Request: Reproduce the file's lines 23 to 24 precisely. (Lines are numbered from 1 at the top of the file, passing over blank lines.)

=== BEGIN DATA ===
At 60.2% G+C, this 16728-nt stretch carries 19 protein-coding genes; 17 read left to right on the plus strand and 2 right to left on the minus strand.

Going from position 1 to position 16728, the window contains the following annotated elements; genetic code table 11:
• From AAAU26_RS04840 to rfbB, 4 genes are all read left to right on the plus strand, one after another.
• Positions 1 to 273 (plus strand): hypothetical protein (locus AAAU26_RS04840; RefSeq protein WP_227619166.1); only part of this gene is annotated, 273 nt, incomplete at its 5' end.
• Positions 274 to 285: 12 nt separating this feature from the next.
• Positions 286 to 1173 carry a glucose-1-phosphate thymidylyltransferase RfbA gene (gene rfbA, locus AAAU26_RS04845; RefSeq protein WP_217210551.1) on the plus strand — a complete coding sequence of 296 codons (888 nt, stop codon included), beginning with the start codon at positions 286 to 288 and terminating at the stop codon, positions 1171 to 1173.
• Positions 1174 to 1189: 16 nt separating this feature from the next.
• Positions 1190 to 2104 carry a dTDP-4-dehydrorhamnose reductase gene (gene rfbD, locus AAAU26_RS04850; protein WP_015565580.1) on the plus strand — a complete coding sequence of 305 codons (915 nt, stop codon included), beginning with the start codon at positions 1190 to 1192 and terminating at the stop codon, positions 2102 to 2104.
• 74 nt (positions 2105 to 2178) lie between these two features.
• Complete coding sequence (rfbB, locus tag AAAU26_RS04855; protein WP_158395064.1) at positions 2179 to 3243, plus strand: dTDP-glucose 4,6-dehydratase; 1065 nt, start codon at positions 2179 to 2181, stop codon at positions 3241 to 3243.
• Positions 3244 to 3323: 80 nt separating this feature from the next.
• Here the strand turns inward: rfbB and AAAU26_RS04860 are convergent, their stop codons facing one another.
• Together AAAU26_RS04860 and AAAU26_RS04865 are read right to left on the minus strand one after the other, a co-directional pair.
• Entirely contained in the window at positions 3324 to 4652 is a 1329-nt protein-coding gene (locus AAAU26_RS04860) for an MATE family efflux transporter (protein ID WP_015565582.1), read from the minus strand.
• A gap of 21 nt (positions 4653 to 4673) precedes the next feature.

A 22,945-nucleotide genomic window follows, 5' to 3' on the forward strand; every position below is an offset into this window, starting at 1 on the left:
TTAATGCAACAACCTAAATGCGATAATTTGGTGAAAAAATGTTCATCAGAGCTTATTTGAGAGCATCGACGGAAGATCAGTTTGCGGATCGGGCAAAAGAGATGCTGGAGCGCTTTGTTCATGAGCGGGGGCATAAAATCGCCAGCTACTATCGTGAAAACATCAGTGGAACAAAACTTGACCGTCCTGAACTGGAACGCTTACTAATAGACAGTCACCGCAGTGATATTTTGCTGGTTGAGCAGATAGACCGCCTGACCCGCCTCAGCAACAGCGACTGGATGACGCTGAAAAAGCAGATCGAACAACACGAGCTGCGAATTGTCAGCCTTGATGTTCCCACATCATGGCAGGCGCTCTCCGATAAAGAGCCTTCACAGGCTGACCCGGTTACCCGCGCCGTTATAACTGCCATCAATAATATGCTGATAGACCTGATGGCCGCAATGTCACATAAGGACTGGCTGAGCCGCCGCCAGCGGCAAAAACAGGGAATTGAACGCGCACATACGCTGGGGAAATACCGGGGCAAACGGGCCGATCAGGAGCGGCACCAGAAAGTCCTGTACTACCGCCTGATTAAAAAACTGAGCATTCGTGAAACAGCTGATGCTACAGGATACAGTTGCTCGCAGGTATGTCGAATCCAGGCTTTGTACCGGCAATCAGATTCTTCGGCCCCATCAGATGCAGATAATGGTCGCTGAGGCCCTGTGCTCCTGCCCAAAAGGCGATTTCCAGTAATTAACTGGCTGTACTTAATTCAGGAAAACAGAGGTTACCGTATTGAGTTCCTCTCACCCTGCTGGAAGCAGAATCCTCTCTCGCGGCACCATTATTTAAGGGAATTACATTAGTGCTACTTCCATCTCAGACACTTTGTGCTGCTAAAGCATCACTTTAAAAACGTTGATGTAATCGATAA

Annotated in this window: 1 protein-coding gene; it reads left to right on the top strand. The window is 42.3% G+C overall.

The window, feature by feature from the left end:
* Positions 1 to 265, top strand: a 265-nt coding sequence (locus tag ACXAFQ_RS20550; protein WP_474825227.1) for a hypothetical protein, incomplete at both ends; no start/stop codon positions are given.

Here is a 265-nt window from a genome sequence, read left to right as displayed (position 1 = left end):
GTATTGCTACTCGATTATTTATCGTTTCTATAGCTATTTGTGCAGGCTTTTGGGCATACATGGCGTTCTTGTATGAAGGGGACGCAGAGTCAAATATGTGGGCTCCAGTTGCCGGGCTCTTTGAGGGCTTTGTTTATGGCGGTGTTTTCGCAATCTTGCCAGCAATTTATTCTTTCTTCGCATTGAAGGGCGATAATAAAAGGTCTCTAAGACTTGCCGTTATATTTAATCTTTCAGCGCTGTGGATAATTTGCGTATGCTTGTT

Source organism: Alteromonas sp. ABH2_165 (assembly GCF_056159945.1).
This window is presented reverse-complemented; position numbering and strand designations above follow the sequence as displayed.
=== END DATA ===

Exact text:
Source organism: Alteromonas sp. ABH2_165 (assembly GCF_056159945.1).
This window is presented reverse-complemented; position numbering and strand designations above follow the sequence as displayed.